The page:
morirse - estirar la pata

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  • trich59

    New Member
    English-USA
    OK, gracias, but would you use morirse estirar la pata or just estirar la pata? Or can you use both?
     
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    aloofsocialite

    Senior Member
    English - USA (California)
    Greetings and welcome,

    There are a few examples of "murió estirando la pata" in Google but not many, and it doesn't make sense to my non-native ear. "He died kicking the bucket"? Sounds redundant at best. Did you hear someone say it? Can you provide us context please?

    Thanks,
    aloof
     

    trich59

    New Member
    English-USA
    Yes, someone told me in Costa Rica that morirse estirar la pata is like when someone drops dead on the ground, like from a heart attack or something, but I was just confused if you use the whole phrase together. But I think you've answered my question well enough. Muchísimas gracias.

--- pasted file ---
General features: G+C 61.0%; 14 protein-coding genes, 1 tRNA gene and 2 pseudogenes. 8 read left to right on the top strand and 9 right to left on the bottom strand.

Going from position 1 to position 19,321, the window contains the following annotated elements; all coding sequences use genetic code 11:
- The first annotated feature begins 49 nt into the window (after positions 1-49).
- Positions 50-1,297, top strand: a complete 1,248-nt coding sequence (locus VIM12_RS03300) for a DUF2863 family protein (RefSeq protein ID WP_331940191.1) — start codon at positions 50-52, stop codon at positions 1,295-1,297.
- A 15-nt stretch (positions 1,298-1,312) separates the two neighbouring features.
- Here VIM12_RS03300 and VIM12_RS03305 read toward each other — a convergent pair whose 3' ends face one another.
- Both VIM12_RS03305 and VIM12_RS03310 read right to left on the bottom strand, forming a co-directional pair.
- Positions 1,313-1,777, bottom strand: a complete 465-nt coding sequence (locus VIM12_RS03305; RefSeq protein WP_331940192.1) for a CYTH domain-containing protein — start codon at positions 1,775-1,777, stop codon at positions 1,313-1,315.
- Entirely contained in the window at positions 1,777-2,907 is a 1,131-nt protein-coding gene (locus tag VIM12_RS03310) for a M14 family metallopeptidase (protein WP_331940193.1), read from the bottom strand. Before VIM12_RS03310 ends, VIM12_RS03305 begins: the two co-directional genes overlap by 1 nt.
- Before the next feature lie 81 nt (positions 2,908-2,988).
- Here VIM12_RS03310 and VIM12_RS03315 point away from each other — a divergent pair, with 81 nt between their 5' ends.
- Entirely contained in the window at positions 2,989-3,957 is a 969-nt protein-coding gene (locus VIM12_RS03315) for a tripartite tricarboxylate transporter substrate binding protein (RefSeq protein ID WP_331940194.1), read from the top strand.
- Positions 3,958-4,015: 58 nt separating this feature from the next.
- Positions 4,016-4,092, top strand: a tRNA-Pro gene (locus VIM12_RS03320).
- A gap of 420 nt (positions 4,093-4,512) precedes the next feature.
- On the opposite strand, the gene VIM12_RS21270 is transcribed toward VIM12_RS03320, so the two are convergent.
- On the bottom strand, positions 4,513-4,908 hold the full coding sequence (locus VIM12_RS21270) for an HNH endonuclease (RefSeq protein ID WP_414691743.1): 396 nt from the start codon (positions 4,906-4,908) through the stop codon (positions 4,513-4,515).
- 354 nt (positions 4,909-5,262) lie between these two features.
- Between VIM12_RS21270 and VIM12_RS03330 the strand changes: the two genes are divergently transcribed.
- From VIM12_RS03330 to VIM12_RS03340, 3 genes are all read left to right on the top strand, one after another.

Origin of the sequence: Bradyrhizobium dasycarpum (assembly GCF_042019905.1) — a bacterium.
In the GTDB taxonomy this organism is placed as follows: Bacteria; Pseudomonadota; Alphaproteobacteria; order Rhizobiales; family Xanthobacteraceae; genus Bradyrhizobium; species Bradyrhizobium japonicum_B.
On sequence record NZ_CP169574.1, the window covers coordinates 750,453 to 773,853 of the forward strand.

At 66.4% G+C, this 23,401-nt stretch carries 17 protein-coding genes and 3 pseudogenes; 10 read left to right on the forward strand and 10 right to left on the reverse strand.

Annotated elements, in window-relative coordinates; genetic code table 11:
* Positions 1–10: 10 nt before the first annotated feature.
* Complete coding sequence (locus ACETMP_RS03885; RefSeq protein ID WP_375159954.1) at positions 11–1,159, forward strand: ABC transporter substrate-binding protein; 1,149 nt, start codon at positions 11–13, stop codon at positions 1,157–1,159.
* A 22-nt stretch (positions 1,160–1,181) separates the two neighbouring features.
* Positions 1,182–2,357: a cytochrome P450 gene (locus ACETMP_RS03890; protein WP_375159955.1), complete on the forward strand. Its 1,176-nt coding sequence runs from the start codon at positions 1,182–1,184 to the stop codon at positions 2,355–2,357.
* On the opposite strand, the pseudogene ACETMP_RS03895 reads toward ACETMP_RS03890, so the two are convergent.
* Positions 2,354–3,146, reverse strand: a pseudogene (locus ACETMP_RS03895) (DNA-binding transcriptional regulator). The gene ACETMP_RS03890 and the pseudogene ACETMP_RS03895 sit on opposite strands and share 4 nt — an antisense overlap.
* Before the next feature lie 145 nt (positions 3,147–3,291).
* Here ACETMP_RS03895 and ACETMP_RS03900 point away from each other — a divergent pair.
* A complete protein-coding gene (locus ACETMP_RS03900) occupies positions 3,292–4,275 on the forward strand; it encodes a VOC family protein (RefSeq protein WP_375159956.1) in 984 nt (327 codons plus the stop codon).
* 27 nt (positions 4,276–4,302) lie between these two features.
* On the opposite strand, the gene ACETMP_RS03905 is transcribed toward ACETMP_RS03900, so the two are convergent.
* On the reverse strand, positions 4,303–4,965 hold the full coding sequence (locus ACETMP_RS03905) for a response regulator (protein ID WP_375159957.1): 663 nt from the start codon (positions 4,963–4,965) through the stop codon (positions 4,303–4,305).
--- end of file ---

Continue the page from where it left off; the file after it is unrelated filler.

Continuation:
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    aloofsocialite

    Senior Member
    English - USA (California)
    Literally, "estirar la pata" means to "stretch a leg out." Whenever I hear the phrase I think of a cartoon character falling over on its back with its legs stiffly stretched out. AKA "kicking the bucket" or "biting the dust" or "falling over dead." I agree with aldonza I've only ever heard it used on its own.
     

    aztlaniano

    Senior Member
    English (Aztlán, US sector)
    Sounds like overkill to me. ( ;) ) I've certainly never heard both "morirse" and "estirar la pata" used together in Spain.
    Incidentally, there is also "la palmó" (he died, croaked, cashed in his chips, etc.).
     
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